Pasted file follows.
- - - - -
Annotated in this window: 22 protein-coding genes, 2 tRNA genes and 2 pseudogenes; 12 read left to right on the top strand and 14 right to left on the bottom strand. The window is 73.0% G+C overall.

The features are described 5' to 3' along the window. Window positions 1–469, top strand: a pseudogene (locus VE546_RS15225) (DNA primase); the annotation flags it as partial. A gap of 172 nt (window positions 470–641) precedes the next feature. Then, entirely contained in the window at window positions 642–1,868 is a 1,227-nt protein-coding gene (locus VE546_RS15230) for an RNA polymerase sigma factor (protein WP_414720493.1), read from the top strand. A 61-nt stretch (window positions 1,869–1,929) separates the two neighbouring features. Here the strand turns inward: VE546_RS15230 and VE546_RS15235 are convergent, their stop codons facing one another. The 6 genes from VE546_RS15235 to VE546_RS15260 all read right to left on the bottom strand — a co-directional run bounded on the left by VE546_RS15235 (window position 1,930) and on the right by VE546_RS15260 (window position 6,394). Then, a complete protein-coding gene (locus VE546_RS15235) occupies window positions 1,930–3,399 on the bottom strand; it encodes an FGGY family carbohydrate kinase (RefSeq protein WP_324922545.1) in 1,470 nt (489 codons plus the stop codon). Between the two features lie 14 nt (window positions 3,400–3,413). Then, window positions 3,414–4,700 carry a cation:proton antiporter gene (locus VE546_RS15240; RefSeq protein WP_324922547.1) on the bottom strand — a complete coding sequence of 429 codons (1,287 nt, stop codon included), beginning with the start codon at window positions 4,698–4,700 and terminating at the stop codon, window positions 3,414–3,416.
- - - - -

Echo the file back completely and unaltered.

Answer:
Annotated in this window: 22 protein-coding genes, 2 tRNA genes and 2 pseudogenes; 12 read left to right on the top strand and 14 right to left on the bottom strand. The window is 73.0% G+C overall.

The features are described 5' to 3' along the window. Window positions 1–469, top strand: a pseudogene (locus VE546_RS15225) (DNA primase); the annotation flags it as partial. A gap of 172 nt (window positions 470–641) precedes the next feature. Then, entirely contained in the window at window positions 642–1,868 is a 1,227-nt protein-coding gene (locus VE546_RS15230) for an RNA polymerase sigma factor (protein WP_414720493.1), read from the top strand. A 61-nt stretch (window positions 1,869–1,929) separates the two neighbouring features. Here the strand turns inward: VE546_RS15230 and VE546_RS15235 are convergent, their stop codons facing one another. The 6 genes from VE546_RS15235 to VE546_RS15260 all read right to left on the bottom strand — a co-directional run bounded on the left by VE546_RS15235 (window position 1,930) and on the right by VE546_RS15260 (window position 6,394). Then, a complete protein-coding gene (locus VE546_RS15235) occupies window positions 1,930–3,399 on the bottom strand; it encodes an FGGY family carbohydrate kinase (RefSeq protein WP_324922545.1) in 1,470 nt (489 codons plus the stop codon). Between the two features lie 14 nt (window positions 3,400–3,413). Then, window positions 3,414–4,700 carry a cation:proton antiporter gene (locus VE546_RS15240; RefSeq protein WP_324922547.1) on the bottom strand — a complete coding sequence of 429 codons (1,287 nt, stop codon included), beginning with the start codon at window positions 4,698–4,700 and terminating at the stop codon, window positions 3,414–3,416.